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This full bleed hero not only flows upon loading the page, but as you scroll down, you’ll see scroll-triggered parallax effects. Pretty cool! Learn more about designing with parallax on our post.

10. Hero image website: think about space and layout

This one’s simple but effective: space. You can’t design your hero image without thinking about space. Space is what gives your design room to breathe, as well as create emphasis.

To make the content in your hero area stand out, set a margin on all sides of the canvas and center your content on top of the hero image. Just like that your visitors will automatically be drawn to the center of the hero, right where you want them to look. Told you it was simple!

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Learn more about designing with space in this post.

11. Hero image website: horizontal parallax scrolling

This design is brought to us by legendary design studio Tubik. It should come as no surprise that they created an incredible hero image website that goes beyond a powerful image. The header of the entire page is taken up by awesome photos that illustrate the main selling point of the company – but it’s the scrolling that caught our eye.

hero image website example with parallax scrolling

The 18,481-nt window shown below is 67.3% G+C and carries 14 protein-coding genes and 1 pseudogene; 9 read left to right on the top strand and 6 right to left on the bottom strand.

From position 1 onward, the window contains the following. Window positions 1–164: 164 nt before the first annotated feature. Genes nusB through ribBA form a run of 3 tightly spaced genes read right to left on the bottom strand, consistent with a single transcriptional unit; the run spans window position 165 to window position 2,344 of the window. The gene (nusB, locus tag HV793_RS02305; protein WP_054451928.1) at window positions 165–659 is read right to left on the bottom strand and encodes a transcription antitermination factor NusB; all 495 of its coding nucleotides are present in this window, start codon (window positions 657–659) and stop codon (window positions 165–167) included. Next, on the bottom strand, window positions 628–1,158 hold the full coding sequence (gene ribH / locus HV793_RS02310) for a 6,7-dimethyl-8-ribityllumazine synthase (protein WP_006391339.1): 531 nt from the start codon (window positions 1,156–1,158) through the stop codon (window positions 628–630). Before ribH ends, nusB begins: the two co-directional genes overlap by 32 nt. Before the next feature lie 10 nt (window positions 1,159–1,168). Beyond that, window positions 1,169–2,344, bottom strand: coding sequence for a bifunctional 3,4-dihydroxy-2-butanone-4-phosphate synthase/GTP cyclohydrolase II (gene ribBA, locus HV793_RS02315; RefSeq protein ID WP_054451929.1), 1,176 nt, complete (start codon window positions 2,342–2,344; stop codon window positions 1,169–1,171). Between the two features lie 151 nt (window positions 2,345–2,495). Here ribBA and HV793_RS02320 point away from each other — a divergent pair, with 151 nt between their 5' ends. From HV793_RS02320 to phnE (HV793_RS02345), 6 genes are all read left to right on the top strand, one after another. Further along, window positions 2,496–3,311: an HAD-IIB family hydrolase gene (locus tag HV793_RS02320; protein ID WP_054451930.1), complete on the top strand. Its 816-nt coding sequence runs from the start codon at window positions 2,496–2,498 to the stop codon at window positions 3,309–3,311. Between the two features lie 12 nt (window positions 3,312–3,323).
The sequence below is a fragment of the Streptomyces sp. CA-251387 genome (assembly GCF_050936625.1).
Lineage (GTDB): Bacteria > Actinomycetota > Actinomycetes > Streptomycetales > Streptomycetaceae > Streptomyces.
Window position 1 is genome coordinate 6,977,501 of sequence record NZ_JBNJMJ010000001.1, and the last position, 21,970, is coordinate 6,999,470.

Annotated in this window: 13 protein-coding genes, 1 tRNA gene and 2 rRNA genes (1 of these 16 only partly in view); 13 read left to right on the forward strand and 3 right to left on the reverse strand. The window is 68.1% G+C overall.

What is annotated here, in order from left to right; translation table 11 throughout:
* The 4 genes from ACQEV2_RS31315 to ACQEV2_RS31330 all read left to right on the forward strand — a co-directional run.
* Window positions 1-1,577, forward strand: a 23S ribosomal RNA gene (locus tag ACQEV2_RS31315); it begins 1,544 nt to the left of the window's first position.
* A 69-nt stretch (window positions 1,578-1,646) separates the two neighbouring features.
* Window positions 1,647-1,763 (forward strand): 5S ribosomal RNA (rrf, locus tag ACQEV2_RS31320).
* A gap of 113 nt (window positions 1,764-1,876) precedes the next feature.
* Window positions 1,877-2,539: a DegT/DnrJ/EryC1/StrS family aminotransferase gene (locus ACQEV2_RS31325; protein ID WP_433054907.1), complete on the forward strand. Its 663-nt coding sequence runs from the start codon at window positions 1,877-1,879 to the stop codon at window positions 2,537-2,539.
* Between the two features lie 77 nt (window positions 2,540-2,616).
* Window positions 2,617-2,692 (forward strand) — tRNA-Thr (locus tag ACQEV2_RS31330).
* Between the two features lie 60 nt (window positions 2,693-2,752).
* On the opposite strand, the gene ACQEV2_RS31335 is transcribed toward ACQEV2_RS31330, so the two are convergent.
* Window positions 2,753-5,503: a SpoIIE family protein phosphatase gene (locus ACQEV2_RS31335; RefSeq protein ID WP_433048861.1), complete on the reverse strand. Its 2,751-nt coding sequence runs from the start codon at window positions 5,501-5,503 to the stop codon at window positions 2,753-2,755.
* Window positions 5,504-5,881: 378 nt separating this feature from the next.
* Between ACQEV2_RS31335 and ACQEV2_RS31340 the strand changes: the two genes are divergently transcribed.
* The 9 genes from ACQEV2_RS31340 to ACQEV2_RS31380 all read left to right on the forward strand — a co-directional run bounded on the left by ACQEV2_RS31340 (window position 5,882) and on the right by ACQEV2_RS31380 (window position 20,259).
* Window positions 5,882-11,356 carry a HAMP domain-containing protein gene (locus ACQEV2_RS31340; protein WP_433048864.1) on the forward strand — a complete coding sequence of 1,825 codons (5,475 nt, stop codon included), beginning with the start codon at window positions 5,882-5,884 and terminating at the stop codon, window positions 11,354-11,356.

This hero image example uses horizontal parallax, through a horizontal tab system to divide the screens. It’s engaging and dynamic, creating a website that immediately brings users into its experience. We love the pops of yellow and contrast between the two main images. Tubik delivers once more!

12. Hero image website: luxury video heroes

Charbonnel is a luxury real estate company. Its website follows the classic luxury brand playbook: clean lines, minimalist style with beautiful images. While the website itself offers a great user experience, it’s the hero image in the homepage that we love.

charbonne as example of hero image website with video

Instead of an image, Charbonnel dedicates the hero image area to a video. The video itself makes for a powerful selling pitch, creating an interactive and dynamic hero image example. The video doesn’t start playing automatically, which respects those users who don’t appreciate automatic videos anywhere – unless you’re Netflix, of course. We love that, even when the video doesn’t start playing, the static image still delivers a great impact.

13. Hero image website: hero image carousel

Big name brands are true believers in using powerful hero images to showcase their star-items. Just like Apple, Samsung also makes a powerful statement with their hero image webpage. Samsung goes beyond a static image, instead going for a full carousel. Each image delivers a good visual impact, some concise copy and a CTA. The carousel also includes a video, making it an even more interactive experience.

hero image carousel example from samsung

We love that the hero images all have bold colors that highlight the young vibe that Samsung was trying to convey with their new smartphone. The typography is quite a smart design, because it makes a selling point without taking away from the image.